# Why does beta-plus decay (positron decay) have a 1.022 MeV energy requirement rather than 0.511 MeV + the binding energy of an electron?

From my understanding, beta-plus decay is only possible when certain energy requirements are met due to the fact that the atom will need to emit a positron particle, which has a rest energy-mass equivalent of 511 KeV. Therefore the difference in the rest energy-mass equivalent of the entire daughter atom vs of the parent atom (or, in other words, its difference in binding energy) has to be at least 511 KeV in order to (in layman terms) ‘produce’ a positron.

However in most physics textbooks they go a step further and mention how the energy requirement is actually double that (1.022 MeV). They explain it’s due to the fact that positron decay converts a proton into a neutron, decreasing the atomic number by 1, meaning the daughter atom would have an excess electron that will also need to be ejected from the atom.

I can't understand how this orbital electron can influence the decay properties of its nucleus. I will illustrate what I don't understand in an imaginary counter-example:

Let's assume the parent nucleus has atomic number Z_1, neutron number N_1, and charge 0 (Z_1 electrons). Let's then assume the theoretical lower-energy daughter state has atomic number Z_2 = Z_1 - 1, neutron number N_2 = N_1 + 1, and charge -1 (Z_2 + 1 electrons). Let's finally assume the transition energy between those two states is lower than 1,022 KeV, say, 612 KeV, and that the binding energy of an electron in that daughter state is 1 KeV.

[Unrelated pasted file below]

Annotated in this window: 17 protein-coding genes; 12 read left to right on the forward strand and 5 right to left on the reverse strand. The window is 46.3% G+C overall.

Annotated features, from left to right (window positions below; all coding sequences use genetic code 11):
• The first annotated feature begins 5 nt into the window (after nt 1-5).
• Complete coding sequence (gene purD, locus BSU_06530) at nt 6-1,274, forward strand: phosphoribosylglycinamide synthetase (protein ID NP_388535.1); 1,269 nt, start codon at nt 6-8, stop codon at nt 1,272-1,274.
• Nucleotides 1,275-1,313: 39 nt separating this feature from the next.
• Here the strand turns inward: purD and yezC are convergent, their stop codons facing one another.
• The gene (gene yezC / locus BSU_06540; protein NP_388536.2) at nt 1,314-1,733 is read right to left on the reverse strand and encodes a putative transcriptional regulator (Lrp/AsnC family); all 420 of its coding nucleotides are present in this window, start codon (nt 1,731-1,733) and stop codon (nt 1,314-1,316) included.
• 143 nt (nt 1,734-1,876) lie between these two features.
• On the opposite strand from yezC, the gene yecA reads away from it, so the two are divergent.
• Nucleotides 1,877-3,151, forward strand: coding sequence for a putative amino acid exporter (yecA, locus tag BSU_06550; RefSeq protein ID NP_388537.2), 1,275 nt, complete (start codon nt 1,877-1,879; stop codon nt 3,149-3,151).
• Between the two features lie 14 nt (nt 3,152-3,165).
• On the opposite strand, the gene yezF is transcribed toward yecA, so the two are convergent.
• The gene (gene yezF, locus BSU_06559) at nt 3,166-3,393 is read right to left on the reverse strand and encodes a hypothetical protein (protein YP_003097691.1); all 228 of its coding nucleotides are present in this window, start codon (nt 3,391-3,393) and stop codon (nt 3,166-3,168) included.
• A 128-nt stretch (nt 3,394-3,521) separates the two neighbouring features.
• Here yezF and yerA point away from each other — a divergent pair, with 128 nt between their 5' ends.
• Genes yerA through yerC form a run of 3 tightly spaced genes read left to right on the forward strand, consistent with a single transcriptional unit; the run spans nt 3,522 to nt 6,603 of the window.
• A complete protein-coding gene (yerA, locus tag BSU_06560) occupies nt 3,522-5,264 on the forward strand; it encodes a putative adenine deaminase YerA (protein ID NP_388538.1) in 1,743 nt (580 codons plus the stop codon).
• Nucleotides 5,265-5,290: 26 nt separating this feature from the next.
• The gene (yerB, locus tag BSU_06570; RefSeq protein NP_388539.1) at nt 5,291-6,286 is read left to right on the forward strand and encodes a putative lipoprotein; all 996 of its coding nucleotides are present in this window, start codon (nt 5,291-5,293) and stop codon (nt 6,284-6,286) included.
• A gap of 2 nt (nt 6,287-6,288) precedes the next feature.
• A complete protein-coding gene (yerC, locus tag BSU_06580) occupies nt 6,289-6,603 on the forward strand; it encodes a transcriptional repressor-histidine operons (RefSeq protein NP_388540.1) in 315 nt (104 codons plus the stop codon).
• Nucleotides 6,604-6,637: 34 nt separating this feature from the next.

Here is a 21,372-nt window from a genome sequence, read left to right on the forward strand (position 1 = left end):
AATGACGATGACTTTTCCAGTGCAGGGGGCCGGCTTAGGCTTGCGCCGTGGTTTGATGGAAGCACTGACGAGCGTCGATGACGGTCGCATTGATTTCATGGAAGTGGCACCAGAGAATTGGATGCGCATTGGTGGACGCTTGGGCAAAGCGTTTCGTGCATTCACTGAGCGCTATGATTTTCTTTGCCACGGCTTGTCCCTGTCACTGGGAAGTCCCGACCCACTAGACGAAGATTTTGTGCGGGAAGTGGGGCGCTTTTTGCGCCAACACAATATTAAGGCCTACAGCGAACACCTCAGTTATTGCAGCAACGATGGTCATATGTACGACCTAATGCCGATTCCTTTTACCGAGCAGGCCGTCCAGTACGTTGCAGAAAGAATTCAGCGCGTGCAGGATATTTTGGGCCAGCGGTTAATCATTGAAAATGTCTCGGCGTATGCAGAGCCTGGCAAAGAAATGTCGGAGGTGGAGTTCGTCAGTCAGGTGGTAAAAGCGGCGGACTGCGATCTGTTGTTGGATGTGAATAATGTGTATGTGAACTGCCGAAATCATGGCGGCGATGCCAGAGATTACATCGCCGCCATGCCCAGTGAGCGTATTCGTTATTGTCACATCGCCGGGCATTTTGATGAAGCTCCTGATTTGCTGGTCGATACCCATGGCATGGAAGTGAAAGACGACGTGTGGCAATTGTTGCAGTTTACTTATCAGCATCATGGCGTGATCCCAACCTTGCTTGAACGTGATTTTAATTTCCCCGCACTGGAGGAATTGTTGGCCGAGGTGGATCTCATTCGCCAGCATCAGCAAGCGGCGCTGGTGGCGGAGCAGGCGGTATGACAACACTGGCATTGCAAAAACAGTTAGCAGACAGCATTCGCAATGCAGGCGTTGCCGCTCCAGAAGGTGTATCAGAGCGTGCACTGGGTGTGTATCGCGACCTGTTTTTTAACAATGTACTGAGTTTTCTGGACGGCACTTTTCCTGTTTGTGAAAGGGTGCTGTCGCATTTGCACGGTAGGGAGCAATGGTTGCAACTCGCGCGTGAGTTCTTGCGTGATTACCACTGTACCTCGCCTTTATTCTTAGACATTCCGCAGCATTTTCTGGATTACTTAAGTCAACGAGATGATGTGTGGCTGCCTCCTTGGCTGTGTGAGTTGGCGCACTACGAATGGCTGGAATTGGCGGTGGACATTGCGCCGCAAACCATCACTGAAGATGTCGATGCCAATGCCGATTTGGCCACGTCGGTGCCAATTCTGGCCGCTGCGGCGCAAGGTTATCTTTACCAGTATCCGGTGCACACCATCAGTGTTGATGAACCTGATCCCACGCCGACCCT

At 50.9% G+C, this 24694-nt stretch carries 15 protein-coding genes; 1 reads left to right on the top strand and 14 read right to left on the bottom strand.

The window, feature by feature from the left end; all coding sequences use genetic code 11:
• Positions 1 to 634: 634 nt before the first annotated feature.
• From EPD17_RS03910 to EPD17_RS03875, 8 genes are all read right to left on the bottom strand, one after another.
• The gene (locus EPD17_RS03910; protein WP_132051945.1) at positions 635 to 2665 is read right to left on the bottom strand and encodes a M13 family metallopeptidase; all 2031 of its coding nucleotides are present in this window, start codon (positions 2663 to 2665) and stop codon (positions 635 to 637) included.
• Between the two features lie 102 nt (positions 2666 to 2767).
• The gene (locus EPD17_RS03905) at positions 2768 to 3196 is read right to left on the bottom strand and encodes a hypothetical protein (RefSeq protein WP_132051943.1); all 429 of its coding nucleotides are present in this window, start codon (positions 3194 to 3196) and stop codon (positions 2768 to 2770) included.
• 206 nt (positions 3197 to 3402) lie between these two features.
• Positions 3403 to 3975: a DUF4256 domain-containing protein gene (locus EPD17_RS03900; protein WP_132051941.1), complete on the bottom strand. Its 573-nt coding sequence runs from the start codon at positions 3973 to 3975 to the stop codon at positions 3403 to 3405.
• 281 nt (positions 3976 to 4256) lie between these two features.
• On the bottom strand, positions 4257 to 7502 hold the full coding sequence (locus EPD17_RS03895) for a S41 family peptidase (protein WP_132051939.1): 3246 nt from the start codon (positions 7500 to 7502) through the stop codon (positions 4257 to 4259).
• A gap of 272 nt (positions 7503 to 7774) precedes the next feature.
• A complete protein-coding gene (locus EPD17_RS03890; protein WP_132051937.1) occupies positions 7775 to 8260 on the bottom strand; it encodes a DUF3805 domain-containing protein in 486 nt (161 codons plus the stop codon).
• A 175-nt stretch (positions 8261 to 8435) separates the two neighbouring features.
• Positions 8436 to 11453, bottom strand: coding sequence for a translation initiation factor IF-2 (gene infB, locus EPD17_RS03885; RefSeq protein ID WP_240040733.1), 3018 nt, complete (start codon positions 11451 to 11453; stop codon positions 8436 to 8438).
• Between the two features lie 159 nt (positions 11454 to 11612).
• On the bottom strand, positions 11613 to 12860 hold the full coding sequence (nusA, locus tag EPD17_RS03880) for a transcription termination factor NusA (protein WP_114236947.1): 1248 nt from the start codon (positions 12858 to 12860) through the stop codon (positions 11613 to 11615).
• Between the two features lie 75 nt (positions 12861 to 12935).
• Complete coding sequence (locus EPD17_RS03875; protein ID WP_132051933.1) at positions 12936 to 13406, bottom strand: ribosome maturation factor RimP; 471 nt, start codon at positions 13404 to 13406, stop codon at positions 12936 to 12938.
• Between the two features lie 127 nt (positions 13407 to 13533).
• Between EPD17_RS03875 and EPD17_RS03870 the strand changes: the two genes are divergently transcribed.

Why couldn't this nucleus go from the first (Z_1, N_1) state to the (Z_2, N_2) state, use 611 KeV to emit a positron (511 KeV would go towards the "energy-mass" of that positron and 100 KeV would be used as its kinetic energy and the neutrino), and use 1 KeV afterwards to eject one of the valence electrons from the daughter atom, for a total of 612 KeV of transition energy?

• Re: "I can't understand how this orbital electron can influence the decay properties of its nucleus." - there are a variety of reasons that orbiting electrons impact decay properties. One, of course, is electron capture (a bare Be-7 ion cannot decay by EC with no electrons to capture). There are also low energy beta decays that can only occur with a highly stripped ion because the low energy electron can't escape and has no available energy level to occupy in a neutral atom. Nature is weird... Commented Nov 4, 2022 at 14:24